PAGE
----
"David M. Chess" <>
Tue, 6 Jan 98 09:19:49 EST
> Can anyone explain what this string is doing in WWINTL32.DLL

That is a string that occurs in the "DMV" Word macro virus.  It is present
in that DLL almost certainly in order to allow Word for Office 97 to
recognize that virus in infected Office95-format files, so that it can avoid
bringing the virus along when it converts to Office 97 format.  There are a
number of different virus-fragments in that DLL.  (This has in fact led to a
certain amount of confusion.  It is accepted practice in the anti-virus
community to always mask or otherwise trivially encrypt such virus
search-strings so as to avoid false positives and user suspicions; that was
not done in this case, obviously.)

Knowing too much, too obviously, about the enemy is often enough
to get you suspected yourself...  *8)

David M. Chess, High Integrity Computing Lab, IBM Watson Research

  [Also commented on by Eric Florack <>.  PGN]

Re: Has Microsoft already infected itself? (Brown, RISKS-19.52)

Eric Cholet <>
Wed, 24 Dec 1997 20:02:14 +0100
Well, I examined my copy of the same file, and found a bunch of such strings:

You have been infected by the Alliance
This one's for you, Bosco
echo y|format c: /u
Parasite Virus 1.0
Where's the Gerbil of bubby?
Now, where's that Gerbil of bubby?
Hi sexy!
Description : On FileOpen, detect documents masquerading as templates,
  warn user and optionally restore them to documents

My guess is that they're simply virus signatures used by Word's macro virus
detection code.  Still, where's the Gerbil of bubby ?

Eric Cholet <>

ERCIM-FMICS 3 - Call for papers

Diego Latella <>
Mon, 5 Jan 1998 15:46:27 +0100 (MET)
                         FIRST CALL FOR PAPERS
              Third ERCIM International Workshop on
       Formal Methods for Industrial Critical Systems (FMICS)
                Centrum voor Wiskunde en Informatica (CWI)
           CWI, Kruislaan 413, 1098 SJ Amsterdam, The Netherlands
                             May 25-26, 1998

The First International Workshop on Formal Methods for Industrial Critical
Systems took place in Oxford on March 19, 1996, and the second edition was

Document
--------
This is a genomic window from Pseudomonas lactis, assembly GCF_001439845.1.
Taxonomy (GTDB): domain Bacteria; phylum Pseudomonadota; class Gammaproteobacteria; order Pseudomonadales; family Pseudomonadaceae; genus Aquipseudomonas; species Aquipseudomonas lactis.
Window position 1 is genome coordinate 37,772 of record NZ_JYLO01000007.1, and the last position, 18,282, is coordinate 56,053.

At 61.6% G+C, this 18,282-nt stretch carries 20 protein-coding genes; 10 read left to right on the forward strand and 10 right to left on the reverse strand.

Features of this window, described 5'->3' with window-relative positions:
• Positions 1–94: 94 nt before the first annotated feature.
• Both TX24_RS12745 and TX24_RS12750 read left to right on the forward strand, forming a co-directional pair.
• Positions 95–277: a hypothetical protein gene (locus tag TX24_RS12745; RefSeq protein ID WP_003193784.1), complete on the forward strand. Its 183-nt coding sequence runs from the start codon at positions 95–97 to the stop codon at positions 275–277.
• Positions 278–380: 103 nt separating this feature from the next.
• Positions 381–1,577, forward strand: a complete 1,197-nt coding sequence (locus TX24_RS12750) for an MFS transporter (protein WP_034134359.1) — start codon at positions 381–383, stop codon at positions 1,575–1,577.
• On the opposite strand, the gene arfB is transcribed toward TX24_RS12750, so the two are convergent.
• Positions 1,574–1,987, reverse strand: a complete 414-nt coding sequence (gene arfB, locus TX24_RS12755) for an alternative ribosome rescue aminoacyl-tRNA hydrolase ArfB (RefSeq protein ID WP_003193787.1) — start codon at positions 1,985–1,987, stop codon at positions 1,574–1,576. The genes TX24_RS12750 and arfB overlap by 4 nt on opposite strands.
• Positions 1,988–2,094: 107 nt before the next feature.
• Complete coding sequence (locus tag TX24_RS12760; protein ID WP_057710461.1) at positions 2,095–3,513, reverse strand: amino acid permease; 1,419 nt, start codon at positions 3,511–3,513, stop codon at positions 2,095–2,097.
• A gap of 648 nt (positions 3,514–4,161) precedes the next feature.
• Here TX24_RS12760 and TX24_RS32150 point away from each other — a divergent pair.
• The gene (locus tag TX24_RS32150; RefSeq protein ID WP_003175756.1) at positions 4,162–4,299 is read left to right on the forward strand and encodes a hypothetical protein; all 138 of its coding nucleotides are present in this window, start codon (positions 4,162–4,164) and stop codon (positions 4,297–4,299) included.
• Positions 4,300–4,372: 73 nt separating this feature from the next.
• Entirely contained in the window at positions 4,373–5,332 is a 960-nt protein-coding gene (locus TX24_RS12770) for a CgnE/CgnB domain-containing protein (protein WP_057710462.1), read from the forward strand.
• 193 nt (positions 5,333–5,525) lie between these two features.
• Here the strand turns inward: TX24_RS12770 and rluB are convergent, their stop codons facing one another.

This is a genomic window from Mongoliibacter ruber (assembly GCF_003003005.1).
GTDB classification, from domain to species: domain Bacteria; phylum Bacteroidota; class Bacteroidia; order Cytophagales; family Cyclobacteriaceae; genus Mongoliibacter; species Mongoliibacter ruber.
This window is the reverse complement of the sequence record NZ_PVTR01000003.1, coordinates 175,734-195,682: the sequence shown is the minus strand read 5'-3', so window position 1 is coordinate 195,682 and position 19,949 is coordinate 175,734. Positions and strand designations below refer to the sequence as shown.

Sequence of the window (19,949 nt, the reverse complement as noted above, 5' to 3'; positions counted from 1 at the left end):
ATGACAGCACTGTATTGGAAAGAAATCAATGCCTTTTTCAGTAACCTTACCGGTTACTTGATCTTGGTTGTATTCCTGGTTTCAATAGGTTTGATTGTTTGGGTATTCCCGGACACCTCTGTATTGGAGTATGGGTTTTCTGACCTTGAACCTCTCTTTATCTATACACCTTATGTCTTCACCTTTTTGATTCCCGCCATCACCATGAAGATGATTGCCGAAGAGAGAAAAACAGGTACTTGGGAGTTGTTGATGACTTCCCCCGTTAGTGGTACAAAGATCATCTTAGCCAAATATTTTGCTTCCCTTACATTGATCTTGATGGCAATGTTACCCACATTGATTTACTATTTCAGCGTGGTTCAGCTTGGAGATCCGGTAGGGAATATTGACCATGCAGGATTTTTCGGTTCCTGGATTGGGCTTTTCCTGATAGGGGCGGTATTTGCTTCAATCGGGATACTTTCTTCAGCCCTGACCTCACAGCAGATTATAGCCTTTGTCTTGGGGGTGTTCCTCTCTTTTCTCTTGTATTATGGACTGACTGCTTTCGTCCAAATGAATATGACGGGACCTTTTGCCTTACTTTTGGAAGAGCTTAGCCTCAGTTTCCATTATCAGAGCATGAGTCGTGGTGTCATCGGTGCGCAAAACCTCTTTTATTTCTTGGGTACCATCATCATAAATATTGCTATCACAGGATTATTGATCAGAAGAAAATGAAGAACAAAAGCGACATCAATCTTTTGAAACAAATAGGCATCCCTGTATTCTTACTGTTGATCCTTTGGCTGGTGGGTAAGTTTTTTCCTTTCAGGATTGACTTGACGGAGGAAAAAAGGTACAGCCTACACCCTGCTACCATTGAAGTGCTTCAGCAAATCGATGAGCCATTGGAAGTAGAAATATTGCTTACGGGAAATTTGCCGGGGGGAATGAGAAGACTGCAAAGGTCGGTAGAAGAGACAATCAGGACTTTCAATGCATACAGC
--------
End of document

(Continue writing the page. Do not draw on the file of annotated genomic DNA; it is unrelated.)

held in Cesena on July 4-5, 1997. The Third International Workshop will take
place in Amsterdam on May 25-26, 1998.

The aim of the FMICS workshops is to provide a forum mainly intended for,
but not limited to, researchers of ERCIM sites, who are interested in the
development and application of formal methods in industry. In particular,
these workshops should bring together scientists that are active in the area
of formal methods and interested in exchanging their experiences in the
industrial usage of these methods. They also aim at the promotion of
research and development for the improvement of formal methods and tools for
industrial applications.

Please notice that the FMICS workshop will be held in the same week as the
ICDCS98 conference, which will also be held in Amsterdam.

Authors are invited to send five copies of a full paper (in English, up to
25 pages) to the Programme Chair:
  J.F. Groote, CWI, P.O. Box 94079, 1090 GB Amsterdam, The Netherlands
by February 15th, 1998. An electronic version of the paper in Postscript
format plus an abstract should also be sent to:

  W.J. Fokkink - University of Swansea - UK
  G. Kolk - Holland Railconsult - NL
  S. Smolka - State University of New York - Stony Brook, USA

  J.F. Groote - CWI - NL (Chair)
  F. Gnesi - CNR/IEI - Pisa, IT
  D. Latella - CNR/CNUCE - Pisa, IT
  R. Mateescu - CWI - NL
  A. Poigne - GMD - Bonn, G
  J. Tretmans - University of Twente - NL

Informal participant proceedings will be distributed at the workshop.

Deadline for submission:  15 February 1998

Up-to-date information will appear at

Please report problems with the web pages to the maintainer